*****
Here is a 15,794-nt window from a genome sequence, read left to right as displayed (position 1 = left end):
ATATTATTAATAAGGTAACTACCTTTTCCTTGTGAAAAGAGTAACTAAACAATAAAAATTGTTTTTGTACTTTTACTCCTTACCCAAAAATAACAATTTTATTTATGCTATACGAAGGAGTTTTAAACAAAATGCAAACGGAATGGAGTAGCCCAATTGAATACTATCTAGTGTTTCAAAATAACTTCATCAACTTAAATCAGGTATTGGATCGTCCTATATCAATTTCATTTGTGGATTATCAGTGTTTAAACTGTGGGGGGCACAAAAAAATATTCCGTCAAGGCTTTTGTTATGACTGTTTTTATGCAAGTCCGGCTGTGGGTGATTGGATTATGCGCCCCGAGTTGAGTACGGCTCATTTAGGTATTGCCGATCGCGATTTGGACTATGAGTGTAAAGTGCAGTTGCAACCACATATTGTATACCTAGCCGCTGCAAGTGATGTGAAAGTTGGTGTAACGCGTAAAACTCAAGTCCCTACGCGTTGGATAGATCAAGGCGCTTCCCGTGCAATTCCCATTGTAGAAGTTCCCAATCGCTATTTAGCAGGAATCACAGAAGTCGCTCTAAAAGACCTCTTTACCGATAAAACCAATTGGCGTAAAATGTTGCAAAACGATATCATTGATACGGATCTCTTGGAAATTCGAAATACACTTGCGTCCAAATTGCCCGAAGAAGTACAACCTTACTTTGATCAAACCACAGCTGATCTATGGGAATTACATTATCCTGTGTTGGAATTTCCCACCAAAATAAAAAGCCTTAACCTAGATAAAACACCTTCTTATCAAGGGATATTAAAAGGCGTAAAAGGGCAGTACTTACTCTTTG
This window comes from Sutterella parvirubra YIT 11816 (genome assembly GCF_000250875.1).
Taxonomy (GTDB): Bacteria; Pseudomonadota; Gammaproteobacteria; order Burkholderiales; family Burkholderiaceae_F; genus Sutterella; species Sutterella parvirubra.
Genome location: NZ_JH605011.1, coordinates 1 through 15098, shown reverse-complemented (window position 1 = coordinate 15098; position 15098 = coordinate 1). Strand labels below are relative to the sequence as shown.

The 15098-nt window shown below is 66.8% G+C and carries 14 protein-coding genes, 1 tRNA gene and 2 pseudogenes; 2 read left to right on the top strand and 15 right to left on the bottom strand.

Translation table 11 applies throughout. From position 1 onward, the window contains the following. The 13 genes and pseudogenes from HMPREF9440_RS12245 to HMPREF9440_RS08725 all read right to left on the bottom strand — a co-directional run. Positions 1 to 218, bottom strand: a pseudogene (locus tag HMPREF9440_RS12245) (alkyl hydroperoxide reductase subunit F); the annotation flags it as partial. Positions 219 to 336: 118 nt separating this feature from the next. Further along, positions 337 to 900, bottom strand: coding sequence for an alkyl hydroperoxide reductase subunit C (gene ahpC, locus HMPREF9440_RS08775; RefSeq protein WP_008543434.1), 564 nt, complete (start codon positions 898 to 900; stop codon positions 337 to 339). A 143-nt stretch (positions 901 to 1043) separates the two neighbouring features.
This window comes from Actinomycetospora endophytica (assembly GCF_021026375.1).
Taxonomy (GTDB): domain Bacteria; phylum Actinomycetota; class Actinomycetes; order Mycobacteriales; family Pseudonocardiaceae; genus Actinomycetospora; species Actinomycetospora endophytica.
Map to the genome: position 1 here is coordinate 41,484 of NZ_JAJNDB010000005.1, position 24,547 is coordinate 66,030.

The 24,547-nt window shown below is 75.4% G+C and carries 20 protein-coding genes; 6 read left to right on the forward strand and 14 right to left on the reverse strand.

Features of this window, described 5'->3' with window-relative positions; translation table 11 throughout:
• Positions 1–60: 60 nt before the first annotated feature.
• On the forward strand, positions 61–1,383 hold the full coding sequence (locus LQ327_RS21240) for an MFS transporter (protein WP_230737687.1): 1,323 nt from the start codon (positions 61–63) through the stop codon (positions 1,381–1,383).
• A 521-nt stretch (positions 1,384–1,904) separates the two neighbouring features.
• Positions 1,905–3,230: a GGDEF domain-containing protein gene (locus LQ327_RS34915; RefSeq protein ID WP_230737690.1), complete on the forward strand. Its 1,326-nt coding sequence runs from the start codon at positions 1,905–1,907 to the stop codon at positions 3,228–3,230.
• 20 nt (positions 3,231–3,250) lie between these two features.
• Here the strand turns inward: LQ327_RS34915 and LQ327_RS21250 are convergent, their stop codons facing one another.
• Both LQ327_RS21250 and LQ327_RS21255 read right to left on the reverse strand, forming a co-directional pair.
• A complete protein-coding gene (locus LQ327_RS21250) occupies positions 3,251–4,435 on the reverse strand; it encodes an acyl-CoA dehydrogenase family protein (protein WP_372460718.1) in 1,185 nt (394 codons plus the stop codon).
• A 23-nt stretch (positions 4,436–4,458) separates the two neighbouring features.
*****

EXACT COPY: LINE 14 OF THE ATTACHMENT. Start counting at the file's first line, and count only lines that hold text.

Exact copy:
• On the forward strand, positions 61–1,383 hold the full coding sequence (locus LQ327_RS21240) for an MFS transporter (protein WP_230737687.1): 1,323 nt from the start codon (positions 61–63) through the stop codon (positions 1,381–1,383).